Influencing others

Join me as we explore my latest coaching insights.

Own the room explores why and how commanding a strong leadership presence is critical in navigating career transitions effectively. Career progression is always associated with changes in your key audiences. And so success in a new role is heavily dependent on influencing how you are perceived by these audiences. The phrase owning the room was first used over a century ago to describe someone who drew positive attention to herself socially because of her manner speech and body language. Amy Jen Su’s and Muriel Wilkins’ Own the Room is a first-class book; I have used the title and some of their ideas in this post.

In Practising dialogue I examine the role and power of holding a conversation based on dialogue in contrast with a discussion or a debate. It’s through dialogue that people work together to create shared understanding; and thereby harness diversity, collective knowledge and fresh insights to enhance problem-solving and decision-making. Whereas, in discussions and debates the focus is more narrow and the intent is usually to arrive at one point of view as expeditiously as possible.

Does this sound like leaders’ heaven to you? Imagine you are able to negotiate any deal, win arguments and influence people to do what you know needs doing. There’s ample evidence this is possible – the tool is rapport. This post is about the nature and power of rapport and how to build and use rapport to influence and persuade others, at all times with integrity. Importantly, using rapport is notabout being manipulative.

In today’s enterprises truly effective leaders deliver outcomes by persuading for results. Without the ability to persuade, a leader is hamstrung and cannot realise her or his vision where this requires the collective actions of others – direct reports, peers, superiors, clients, suppliers and other stakeholders. Competence in the art of persuasion enables a leader to get things done without coercion.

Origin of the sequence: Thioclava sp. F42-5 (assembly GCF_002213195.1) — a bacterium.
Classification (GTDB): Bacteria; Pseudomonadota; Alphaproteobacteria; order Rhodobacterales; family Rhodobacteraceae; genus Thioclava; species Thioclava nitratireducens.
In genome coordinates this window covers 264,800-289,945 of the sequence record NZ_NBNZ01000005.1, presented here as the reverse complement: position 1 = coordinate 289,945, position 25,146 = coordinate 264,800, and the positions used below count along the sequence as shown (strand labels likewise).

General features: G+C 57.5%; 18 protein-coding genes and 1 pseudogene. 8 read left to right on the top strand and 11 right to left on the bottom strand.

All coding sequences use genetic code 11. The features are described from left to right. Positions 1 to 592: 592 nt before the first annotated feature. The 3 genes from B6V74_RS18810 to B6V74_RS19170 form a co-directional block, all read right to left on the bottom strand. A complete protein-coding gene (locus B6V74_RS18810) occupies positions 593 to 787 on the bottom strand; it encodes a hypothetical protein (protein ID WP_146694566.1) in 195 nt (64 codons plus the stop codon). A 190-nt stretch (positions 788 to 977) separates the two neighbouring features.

A leader’s ability to influence without authority – in the traditional sense – is rapidly becoming a hallmark of the new era in the world of work. A client recently captured the challenge of having to influence others without authority when she said: “Can you teach me how to hold someone accountable who does not report to me? If I can’t demand compliance, how do I get enthusiastic cooperation?”.

Late yesterday Bob, one of my high-flying clients in a listed corporation, called me in a perplexed state. He was wondering about how he could influence others when making decisions. During the day he had landed in a near shouting match with his favourite direct report, and later with his boss, the chief executive, he had enjoyed ‘one of the best one-on-ones we have ever had’. In both conversations substantial decisions were scheduled for immediate action. Driving home, he couldn’t for the life of him understand why they felt so different, so he called me.